On dividends of border closure
It is no longer in doubt that Nigeria has for decades now become a ‘father Christmas’ kind of some sorts to most of its neighbouring countries like Niger, Benin , Chad and Cameroun, among others. This is largely due to its magnanimity as the giant of Africa and the porous nature of our land and maritime borders.
Taking a cursory look at the situation which allows ‘importers’ to move goods into Nigeria and exporters take goods out of the country through legitimate and illegitimate means, through the maritime and land borders, one wonders at what cost Nigeria had suffered all along.
The greatest beneficiary of the illegal imports is Benin Republic where businesses thrive by cutting corners against Nigeria’s interests in terms of evading paying customs and excise duties by importers.
Facing the reality of the times with increasing financial burdens against dwindling revenue generation for Nigeria, President Muhammadu Buhari ordered a partial closure of all entrance points into Nigeria by sea and land pending when issues related to illegal smuggling of goods, particularly rice, other food items, vehicles and other sundry items, across our borders into our country and smuggling of petroleum products out of the country will be sorted out.
It has been said that the border closures have been difficult decisions for the Nigerian Government to take, given that Nigeria is an economic giant in the West African Region. To keep providing the buffer, Nigeria must make sure her economy is not hurt by smuggling.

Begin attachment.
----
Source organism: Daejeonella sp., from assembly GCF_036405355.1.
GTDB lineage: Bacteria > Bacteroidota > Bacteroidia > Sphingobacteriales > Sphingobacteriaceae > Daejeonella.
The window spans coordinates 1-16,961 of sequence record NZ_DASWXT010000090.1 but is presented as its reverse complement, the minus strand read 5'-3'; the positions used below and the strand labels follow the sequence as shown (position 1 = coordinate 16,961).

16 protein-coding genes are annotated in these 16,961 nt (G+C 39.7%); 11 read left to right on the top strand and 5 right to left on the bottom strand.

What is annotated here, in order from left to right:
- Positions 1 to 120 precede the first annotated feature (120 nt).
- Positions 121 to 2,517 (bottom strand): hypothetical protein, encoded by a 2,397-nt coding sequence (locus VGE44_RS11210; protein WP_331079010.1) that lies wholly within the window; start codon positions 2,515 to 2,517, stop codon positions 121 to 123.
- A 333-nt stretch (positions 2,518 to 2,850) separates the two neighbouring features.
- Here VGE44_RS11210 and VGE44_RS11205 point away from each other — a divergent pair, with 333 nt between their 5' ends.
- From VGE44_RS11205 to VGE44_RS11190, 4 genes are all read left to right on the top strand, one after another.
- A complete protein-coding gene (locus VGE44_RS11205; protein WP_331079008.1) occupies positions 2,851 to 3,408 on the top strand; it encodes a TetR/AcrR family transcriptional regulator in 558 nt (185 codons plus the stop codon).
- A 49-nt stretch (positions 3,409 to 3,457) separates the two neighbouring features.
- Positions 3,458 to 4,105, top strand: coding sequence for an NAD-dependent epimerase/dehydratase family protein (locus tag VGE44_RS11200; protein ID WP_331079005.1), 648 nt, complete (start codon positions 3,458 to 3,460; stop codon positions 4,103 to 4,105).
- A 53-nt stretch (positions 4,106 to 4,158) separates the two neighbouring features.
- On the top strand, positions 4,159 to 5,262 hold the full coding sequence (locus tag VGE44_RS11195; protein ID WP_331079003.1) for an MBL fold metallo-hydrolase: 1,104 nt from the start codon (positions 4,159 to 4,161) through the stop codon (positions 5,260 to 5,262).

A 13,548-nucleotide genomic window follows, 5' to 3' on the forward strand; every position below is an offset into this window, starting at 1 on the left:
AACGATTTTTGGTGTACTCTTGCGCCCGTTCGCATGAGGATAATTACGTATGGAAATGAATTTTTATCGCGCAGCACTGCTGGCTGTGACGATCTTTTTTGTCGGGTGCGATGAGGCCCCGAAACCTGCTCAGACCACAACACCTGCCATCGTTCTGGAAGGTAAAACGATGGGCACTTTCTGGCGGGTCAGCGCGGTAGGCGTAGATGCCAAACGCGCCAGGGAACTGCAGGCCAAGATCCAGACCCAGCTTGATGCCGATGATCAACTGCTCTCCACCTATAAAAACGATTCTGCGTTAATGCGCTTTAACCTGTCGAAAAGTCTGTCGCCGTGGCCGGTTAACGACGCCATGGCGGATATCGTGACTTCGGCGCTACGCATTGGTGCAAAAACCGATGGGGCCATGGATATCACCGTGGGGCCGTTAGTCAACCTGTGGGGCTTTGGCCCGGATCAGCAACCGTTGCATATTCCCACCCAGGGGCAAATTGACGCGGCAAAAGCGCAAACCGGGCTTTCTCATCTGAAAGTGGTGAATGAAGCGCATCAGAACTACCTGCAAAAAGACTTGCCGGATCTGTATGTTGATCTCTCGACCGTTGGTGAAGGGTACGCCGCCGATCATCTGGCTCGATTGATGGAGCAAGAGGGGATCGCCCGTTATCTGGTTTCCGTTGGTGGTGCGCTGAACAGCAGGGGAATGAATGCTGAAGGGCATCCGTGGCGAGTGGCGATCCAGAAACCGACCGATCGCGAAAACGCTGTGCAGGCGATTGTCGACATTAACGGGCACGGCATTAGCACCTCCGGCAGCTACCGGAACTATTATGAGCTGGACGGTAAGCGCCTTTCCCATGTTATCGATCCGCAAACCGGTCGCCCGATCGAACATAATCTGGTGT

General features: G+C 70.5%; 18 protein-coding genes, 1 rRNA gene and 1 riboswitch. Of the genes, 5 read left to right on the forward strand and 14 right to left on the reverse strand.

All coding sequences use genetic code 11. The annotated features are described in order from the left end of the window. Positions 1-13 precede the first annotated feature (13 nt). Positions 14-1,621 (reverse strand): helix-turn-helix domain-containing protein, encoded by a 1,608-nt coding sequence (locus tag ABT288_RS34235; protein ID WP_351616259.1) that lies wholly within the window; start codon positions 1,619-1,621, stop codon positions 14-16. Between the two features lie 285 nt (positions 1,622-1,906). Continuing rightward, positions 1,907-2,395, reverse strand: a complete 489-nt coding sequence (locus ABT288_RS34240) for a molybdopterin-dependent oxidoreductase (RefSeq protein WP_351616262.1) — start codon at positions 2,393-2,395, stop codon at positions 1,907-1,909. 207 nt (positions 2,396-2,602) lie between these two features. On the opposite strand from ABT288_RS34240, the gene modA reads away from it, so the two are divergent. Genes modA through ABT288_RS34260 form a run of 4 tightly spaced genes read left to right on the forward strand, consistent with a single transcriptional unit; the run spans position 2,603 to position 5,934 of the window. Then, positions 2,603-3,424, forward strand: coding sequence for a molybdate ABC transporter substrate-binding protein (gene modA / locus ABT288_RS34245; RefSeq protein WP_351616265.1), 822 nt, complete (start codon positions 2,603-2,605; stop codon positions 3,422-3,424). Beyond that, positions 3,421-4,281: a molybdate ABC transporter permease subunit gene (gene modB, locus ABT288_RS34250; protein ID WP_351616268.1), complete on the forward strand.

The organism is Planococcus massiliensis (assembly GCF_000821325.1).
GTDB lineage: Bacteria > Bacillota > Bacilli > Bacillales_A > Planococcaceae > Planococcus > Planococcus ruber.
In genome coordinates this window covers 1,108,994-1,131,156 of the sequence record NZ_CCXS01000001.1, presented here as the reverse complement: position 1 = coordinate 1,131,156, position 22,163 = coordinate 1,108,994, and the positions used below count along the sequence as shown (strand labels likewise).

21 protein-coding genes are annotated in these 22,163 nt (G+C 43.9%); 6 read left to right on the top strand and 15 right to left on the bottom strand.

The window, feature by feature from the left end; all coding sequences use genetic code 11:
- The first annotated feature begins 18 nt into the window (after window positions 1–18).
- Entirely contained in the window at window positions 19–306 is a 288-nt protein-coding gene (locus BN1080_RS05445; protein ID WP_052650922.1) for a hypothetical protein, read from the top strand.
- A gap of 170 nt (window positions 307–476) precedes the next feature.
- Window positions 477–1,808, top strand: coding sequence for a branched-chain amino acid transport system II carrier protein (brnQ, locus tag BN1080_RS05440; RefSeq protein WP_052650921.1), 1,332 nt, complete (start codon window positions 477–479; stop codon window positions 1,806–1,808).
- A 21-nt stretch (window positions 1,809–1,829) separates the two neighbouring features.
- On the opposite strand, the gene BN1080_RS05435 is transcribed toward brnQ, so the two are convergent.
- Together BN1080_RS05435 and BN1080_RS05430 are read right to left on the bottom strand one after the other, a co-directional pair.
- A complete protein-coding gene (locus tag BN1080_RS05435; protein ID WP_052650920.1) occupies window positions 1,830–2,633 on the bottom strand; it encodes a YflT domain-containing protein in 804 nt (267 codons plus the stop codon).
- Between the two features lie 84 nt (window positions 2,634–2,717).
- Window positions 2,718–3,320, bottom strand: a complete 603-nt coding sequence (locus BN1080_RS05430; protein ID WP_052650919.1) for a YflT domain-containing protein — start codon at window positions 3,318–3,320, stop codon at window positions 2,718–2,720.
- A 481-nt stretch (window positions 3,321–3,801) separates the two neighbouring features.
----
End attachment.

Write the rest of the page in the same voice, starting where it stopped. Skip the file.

Unfortunately, the regional economic bloc, ECOWAS, of which Nigeria was a founding member, has been too critical of government’s action. However, while our neighbours, particularly Benin Republic, have been agonised by the closure, Nigeria’s fortune in terms of revenue generation seem to be swelling up with billions of Naira into its kitty.
The closure of the border has forced importers to ship their cargos into Nigeria through Apapa and Tin Can Island instead of Benin.
The accruing benefits of the closure of our borders do not begin and end with smuggled goods into Nigeria alone. Even the illegal taking out of petroleum products from Nigeria to other neighbouring countries where it sells more has been nipped in the bud.
In the same vein, the value of the Nigerian home grown rice, which is largely supported by the Buhari administration under its CBN funded Anchor Borrowers programme, has significantly increased since the closure. Though, most of the beneficiaries of the increase are not farmers but unscrupulous middle men and rice processors, the feeling is that farmers stand a good chance to substantially benefit from the closure from the current farming season with good market prices for their rice.
Let the status quo remain and the borders be put on permanent lock and key until and unless correct measures are taken to make importers do legitimate businesses and Nigeria earn more revenue.